What is the Legion of Mary?

People often see notices about meetings of the Legion of Mary and the organization’s service activities in their parish bulletins or on announcement boards, but most are unfamiliar with what it means to be a member of the Legion.

It is not just a group dedicated to devotion to the Blessed Mother, although that devotion is at the core of everything the Legion does. Membership demands firm commitment to prayer, weekly service activities and group meetings.

The Legion of Mary is described as the largest apostolic organization of lay Catholics, with an estimated membership of more than three million members around the world.

The Legion started in the United States in 1931 and has received approval from the last six popes. It also received an endorsement at the Second Vatican Council. According to the Legion’s South Carolina home page, “the main purpose of the Legion of Mary is to give glory to God through the sanctification of its members.”

Members seek holiness through prayer and cooperation. They do the work of the church and the Blessed Mother.


The Legion was founded in Dublin, Ireland, on Sept. 7, 1921, by a layman named Frank Duff (1889-1990), who was deeply committed both to his faith and service to the poor. He founded the Legion with the dual purpose of advancing the spiritual development of its members and furthering Christ’s work in the world through Mary. It evolved into one of the first large lay movements in the church.

Duff attended the Second Vatican Council in 1965 as a lay observer on an invitation from Pope Paul VI. In 1996, then-Archbishop of Dublin Desmond Connell introduced the cause for Duff’s canonization.

Another notable Legionary is Edel Quinn, a native of Ireland who worked to establish the Legion in East and Central Africa until her death in 1944. In 1994, she received the title of Venerable after being honored by Pope John Paul II.


The Legion’s organizational names are based on those used in the ancient Roman army.

Members of the Legion are known as “legionaries,” and are organized into parish-based praesidia, which meet weekly. The meetings consist of prayer, including the rosary and specific Legion prayers, spiritual readings from the Legion’s handbook “Legio Mariae,” discussion of spiritual matters, and individual member reports on works they have accomplished during the week.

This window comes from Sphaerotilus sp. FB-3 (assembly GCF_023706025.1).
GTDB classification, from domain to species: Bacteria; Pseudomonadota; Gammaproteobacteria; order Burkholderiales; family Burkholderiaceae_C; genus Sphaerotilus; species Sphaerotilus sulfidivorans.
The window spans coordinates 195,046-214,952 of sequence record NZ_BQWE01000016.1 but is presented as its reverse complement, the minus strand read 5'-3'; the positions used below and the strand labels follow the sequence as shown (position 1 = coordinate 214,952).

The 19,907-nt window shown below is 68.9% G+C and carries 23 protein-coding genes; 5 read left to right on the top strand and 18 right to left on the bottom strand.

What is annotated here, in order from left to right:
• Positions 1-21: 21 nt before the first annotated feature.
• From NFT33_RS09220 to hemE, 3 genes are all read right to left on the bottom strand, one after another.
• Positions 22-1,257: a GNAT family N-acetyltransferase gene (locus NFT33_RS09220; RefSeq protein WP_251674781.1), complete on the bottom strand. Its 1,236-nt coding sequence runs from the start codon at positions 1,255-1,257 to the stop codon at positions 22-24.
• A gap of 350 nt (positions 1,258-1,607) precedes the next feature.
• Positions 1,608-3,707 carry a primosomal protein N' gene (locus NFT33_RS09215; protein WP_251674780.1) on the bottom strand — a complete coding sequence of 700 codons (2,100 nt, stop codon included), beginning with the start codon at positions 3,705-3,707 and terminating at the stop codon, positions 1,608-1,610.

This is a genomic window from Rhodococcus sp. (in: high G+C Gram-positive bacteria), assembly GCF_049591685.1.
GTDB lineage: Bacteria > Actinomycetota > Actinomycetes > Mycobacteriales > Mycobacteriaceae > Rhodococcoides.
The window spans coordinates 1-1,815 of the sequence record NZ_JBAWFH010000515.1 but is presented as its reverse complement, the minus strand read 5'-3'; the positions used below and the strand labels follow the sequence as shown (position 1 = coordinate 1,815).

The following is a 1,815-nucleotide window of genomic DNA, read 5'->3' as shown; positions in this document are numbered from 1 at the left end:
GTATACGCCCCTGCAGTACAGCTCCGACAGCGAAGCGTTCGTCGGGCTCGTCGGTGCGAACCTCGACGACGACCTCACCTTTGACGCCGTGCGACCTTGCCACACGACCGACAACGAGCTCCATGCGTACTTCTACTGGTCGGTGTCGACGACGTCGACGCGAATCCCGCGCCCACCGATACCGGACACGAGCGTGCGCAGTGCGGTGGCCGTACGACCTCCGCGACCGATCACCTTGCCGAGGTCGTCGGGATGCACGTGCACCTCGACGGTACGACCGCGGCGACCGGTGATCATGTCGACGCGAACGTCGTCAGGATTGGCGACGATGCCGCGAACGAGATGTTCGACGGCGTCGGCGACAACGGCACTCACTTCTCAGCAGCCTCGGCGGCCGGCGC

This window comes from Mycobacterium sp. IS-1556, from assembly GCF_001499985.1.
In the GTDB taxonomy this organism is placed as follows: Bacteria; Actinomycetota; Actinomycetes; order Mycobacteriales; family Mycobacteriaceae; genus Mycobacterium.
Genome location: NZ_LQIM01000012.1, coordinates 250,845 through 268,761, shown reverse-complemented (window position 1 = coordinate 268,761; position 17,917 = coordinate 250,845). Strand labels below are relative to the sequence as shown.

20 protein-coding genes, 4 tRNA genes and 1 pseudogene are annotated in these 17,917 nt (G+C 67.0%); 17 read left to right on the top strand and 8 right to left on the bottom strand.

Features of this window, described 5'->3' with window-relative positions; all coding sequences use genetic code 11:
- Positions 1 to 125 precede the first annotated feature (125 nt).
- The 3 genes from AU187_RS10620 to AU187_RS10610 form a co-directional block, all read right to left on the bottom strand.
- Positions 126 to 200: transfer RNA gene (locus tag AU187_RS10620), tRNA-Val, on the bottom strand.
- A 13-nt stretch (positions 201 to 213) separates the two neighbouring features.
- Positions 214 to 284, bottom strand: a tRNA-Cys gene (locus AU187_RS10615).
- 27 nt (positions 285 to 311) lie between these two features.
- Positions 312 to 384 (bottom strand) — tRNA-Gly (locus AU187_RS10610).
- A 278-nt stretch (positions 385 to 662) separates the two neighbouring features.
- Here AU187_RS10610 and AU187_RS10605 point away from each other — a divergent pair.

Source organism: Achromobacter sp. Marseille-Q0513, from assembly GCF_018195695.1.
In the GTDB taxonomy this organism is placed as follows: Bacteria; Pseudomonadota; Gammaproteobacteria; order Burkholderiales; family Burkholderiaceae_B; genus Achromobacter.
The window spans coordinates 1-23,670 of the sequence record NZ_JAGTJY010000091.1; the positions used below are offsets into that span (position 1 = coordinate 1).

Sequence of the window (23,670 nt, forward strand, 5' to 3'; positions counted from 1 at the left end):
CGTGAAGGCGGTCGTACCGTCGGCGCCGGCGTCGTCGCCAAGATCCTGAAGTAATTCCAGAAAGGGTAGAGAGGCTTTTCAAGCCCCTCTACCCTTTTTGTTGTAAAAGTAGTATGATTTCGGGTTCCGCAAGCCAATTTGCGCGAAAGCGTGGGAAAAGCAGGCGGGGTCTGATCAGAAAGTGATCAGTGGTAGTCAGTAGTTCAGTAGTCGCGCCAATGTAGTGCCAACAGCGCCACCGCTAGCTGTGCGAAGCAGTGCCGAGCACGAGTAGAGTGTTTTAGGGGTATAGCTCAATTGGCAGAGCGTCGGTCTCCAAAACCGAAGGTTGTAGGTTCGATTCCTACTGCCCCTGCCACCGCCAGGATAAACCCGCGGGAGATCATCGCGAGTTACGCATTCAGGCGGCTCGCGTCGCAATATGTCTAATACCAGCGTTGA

During meetings, members refer to each other as sister or brother. A spiritual director, named by the parish priest, guides each praesidium.

Men and women under age 18 can join as junior members.

The group also has auxiliary members, including priests, men and women religious, and lay people who commit themselves to daily prayer for the Legion. Some sources estimate auxiliary membership worldwide at 10 million.

Legionaries are actively encouraged to recruit new members, who must apply for membership in the Praesidium. They are considered probationary members for three months, and then can become full members.

A curia supervises several praesidia. The next levels of organization include the comitium, supervising several curia; the Regia, over larger territories; and the Senatus, which oversees a nation or large territory. The Legion’s highest seat, the Concilium, is based in Dublin.


Legionaries commit themselves to perform the Spiritual Works of Mercy, to participate in parish life and outreach work.  Regular volunteer work by Our Lady of Good Counsel Praesidium in Columbia (based at Our Lady of the Hills Church) is an example of the wide range of activities. Each week, Legionaries from this praesidium make home visits to parish shut-ins and families, and to hospital and nursing homes; do prison ministry; teach CCD and RCIA classes;  and lead Scout troops and youth groups.

On visits to hospitals and nursing homes, Legionaries offer to pray for and with patients and their families, bring Communion, and hand out rosaries, miraculous medals, Marian literature and other spiritual material.

Legionaries also frequently act as RCIA sponsors, visit newly baptized Catholics and participate in evangelization programs.

Pope John Paul II spoke on the work of the Legion of Mary in an address to Italian legionaries in October of 1982. Known for his own deep devotion to Mary, the pope told the group:

“Yours is an eminently Marian spirituality … above all because it bases its methods of spirituality and apostolate on the dynamic principle of union with Mary, on the truth of the intimate participation of the Virgin Mary in the plan of salvation,” Pope John Paul II said.

“In other words, you intend to render your service to every person, who is the image of Christ, with the spirit and solicitude of Mary,” he said.

Sources:  www.sclegionofmary.org, www.legion-of-mary.ie.